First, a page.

At about two years old, my boys went through a phase where they would show their anger toward Sandy by hitting her. It was the first time in their lives they experienced anger from me. “Rieske boys DO NOT hit women EVER… especially mom.” Later on, Sandy and I would teach them more on how to be a part of our family. “We protect the weak.” “Rieske boys work hard.” “If we say we will do it, we do it even if we don’t feel like it.” Notice the “we” in those statements. I am not just telling what to do; I am telling them how to act like one of us. How to be someone who is part of our family’s way of living life.

God has a way of teaching us how to act in His family. The commands in the New Testament teaching us how to treat each other are commonly called the “one anothers” because directions on how to treat one another appear dozens of times in the new Testament. They are like God’s way of saying, “In our family, we…” (check out this site for more.)
“In our family, we love one another.” 
“In our family, we serve one another.”

Our big brother Jesus has these down pat. As his adopted younger siblings, we’re learning how, too.

When we say that community groups are “families of disciples”, we are not saying that they have perfected the “one anothers”. And we are certainly not saying that until others have perfected the “one anothers”, we have permission to act like they are not family. What we are saying is that a community group is a gathering of men and women who are trying to learn to act like Jesus. Of course we fail at it. Sometimes painfully so. But He remains our goal no matter how many times we fall down.

Why should we embrace this?

In 2000, ABC aired a miniseries called “The Beach Boys: An American Family”. One episode featured Dennis Wilson’s involvement with the Charles Manson cult. There is a scene where the Wilson brother arrives at his home and sees Manson preaching inside. The sight scares him, so he decides to leave. In the creepiest moment, Manson sees him out the window and half-growls/half-shouts, “You… Can’t… Leave the FAMILY!”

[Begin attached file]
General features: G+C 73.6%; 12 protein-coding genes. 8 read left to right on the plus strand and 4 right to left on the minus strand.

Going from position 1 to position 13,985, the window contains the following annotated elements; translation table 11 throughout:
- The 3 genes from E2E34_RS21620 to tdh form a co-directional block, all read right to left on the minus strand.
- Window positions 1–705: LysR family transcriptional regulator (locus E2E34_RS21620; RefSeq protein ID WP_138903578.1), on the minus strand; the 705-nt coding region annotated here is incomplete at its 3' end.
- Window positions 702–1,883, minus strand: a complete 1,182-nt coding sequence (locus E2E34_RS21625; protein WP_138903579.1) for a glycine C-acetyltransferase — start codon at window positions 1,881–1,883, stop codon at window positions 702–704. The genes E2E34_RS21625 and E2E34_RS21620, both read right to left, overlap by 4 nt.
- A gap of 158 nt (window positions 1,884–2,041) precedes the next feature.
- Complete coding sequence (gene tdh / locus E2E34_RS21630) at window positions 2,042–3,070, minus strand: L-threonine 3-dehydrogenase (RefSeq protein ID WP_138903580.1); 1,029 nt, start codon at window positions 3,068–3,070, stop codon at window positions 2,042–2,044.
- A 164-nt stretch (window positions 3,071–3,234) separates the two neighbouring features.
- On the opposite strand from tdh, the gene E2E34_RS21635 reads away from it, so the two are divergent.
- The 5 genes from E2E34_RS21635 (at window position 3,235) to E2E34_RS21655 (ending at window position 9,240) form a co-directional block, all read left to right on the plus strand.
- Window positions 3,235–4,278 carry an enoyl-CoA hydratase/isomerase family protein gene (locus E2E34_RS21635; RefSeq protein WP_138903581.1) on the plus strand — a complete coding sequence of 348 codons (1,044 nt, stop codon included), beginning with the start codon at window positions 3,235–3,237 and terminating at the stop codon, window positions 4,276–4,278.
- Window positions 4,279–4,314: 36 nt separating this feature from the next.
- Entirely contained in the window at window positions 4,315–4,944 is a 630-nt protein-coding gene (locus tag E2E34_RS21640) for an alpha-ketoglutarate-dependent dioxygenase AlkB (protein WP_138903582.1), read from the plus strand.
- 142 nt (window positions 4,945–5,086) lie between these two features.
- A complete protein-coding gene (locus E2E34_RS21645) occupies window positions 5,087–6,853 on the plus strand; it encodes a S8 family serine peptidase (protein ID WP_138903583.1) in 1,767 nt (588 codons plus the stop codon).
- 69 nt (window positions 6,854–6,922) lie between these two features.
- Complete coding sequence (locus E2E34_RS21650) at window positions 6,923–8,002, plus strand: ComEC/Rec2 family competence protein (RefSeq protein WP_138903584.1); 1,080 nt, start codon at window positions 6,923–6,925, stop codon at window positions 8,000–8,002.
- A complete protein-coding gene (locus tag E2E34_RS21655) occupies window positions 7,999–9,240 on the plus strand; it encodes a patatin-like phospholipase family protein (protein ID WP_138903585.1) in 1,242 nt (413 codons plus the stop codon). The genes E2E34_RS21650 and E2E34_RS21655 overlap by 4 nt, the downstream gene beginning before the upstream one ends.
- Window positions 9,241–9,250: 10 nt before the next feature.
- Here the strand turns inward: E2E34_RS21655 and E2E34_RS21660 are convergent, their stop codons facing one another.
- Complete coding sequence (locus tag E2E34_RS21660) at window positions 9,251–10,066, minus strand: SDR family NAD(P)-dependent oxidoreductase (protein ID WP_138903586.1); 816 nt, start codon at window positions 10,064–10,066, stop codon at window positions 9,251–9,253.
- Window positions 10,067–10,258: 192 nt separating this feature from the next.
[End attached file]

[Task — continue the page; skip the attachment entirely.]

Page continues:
Men and women who want to be part of the family of God join a local body of believers. But sometimes the fit isn’t very good—personalities rub the wrong way, or maybe theological view-points don’t mesh. We are not a cult that demands everyone agree and that no one is allowed to leave. We want to gracefully allow others to pursue God of their own conscience and choice. 

But I wonder if we have embraced that freedom for ourselves so strongly that we have rejected being a family altogether. I wonder if we fear responsibility to one another so greatly that we have missed the Lord’s design completely. Instead of forgiving one another like He taught us to, we just find another body to belong to. Instead of being unified like He prayed we would, we divide His body and make and make a mockery of what he did for us.



Samuel Schmitt